Last Saturday, the opportunity for public comment on the proposed amendment of section 25 of the Constitution, dealing with the question of land expropriation without compensation, came to a close.
The proposed amendment was an election rallying cry for some parties.
In our 2019 election manifesto, the newly formed Good party said: “A section 25 constitutional amendment is not required: government already expropriates land, and section 25 already allows for zero compensation where appropriate.”
The EFF championed the idea that the Constitution needed amending to enable land reform to happen.
This idea dominated our politics, without much thought for what the Constitution already provided.
So, we are now on the cusp of a constitutional amendment.
It is not clear whether the ANC jumped on the land expropriation without compensation bandwagon to divert attention from its own failures with regard to land reform (which have nothing to do with the Constitution) or out of fear of the EFF’s influence on its electoral support.
Now that we have seen the bill, it seems the ANC embraced the opportunity that the EFF so perfectly presented to divert attention from its own failures.
The bill is so unnecessary, it literally says so.
In both the bill’s preamble and its memorandum, it states that the amendment is intended to make “explicit that which is implicit”.
Land reform is a compelling and urgent issue.
It is specifically flagged by the Constitution, which requires the state to take steps to address the historic deprivation of land suffered by black South Africans.
In the debate about land expropriation, no one is arguing that this constitutional obligation to give effect to land reform is progressing appropriately.
There is consensus among all political parties that progress has been unacceptably slow and chaotic.
However, those who are blaming the Constitution for retarding progress are lying.
The Constitution does not require a “willing buyer and a willing seller”.
This language does not appear anywhere in the text.
The Constitution allows for the expropriation of property for public purpose or in the public interest.
It also requires that compensation for expropriation must be “just and equitable”, and then sets out the required circumstances.
The constitutional circumstances make it clear that in particular instances, zero compensation would be just and equitable.
To protect property rights, the Constitution requires that an expropriation may not be arbitrary.
Thus, property required for public purpose or public interest may already be expropriated, and compensation may already be nil if that is just and equitable, and not arbitrary.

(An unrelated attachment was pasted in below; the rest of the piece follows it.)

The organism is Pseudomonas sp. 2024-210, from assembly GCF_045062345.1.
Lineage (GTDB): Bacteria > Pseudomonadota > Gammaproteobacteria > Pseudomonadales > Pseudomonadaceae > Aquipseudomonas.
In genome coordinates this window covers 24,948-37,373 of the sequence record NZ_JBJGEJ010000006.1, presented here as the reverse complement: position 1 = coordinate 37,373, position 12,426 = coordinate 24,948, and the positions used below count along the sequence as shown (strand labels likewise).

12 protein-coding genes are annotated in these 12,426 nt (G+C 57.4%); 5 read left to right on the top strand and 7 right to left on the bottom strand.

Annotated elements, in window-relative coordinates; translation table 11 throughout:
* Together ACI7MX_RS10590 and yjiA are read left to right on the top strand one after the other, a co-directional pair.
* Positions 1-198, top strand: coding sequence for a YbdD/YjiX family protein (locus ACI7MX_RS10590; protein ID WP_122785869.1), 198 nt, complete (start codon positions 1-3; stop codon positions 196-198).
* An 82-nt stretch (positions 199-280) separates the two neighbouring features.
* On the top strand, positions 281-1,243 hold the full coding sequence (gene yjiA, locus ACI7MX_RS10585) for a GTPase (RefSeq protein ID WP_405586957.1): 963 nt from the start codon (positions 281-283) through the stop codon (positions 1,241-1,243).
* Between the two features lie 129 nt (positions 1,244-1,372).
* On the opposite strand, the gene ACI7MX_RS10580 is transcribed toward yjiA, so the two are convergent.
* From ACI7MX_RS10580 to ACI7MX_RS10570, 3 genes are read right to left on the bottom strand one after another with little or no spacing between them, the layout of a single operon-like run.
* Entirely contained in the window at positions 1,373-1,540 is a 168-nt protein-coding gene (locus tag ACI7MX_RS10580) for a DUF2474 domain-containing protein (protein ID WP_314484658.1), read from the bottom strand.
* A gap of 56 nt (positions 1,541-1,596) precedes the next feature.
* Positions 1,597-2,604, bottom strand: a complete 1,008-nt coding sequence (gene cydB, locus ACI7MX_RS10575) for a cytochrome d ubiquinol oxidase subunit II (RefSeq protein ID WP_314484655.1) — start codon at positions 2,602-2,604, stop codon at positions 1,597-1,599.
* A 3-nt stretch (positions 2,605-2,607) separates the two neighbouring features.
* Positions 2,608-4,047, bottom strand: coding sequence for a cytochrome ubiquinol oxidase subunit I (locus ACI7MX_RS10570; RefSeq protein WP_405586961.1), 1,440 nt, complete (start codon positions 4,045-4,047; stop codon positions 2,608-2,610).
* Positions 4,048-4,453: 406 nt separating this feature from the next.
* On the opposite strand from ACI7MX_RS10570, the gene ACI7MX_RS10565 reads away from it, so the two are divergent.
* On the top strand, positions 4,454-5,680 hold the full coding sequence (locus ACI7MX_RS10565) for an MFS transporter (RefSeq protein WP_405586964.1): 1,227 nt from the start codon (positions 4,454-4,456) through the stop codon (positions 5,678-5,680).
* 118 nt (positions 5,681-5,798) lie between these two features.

If the state and those whose land is being expropriated cannot agree, then a court will decide what compensation – including nil – is just and equitable, and thus constitutional.
This is the current, unamended constitutional position on property rights. In fact, this position was affirmed by the Constitutional Court 18 years ago.
In a 2002 judgment, First National Bank vs The Minister of Finance, the court stated: “There are appropriate circumstances where it is permissible for legislation, in the broader public interest, to deprive persons of property without payment of compensation”.
Any suggestion that the concept of a just and equitable expropriation, for nil compensation, is only implicit was clarified in 2002.
What the government needed to do was to amend the 1975 Expropriation Act to give effect to that which was already constitutional.
Meanwhile, the debate – along with the hyperbole and hysteria whipped up by the likes of AfriForum and the DA – has been divisive.
The DA claims to have gathered 94 000 objections to the proposed amendment.
The party’s campaign was reckless and inflammatory, and disseminated blatantly false information.
The 94 000 signatures were obtained under false pretences.
The most egregious and false claim is this one: “If passed, this bill means the government will be free to take your home, business, land … in fact, anything that you ‘own’, without compensation.”
In fact, the current unamended constitutional provision provides for the expropriation of “property” – including, as I have indicated, for nil compensation under certain circumstances – when it would be just and equitable.
The proposed amendment narrows this considerably.
It introduces an explicit provision that expropriation without compensation is a “legitimate option for land reform”.
The proposed amendment reads: “A court may, where land and any improvements thereon are expropriated for the purposes of land reform, determine that the amount of compensation is nil.”
It also narrows the application of nil compensation to only those instances when the public purpose, or public interest, is for land reform. This is not “anything you own”.
It is unfortunate that land reform, so urgent and necessary, has been hijacked as a tool for political gain – by those claiming that it is being retarded by the Constitution, by those who have used the debate to hide their failings, and by those who claim to be constitutionalists but have whipped up unnecessary anxiety and fear based on lies.
Herron is secretary-general of the Good party
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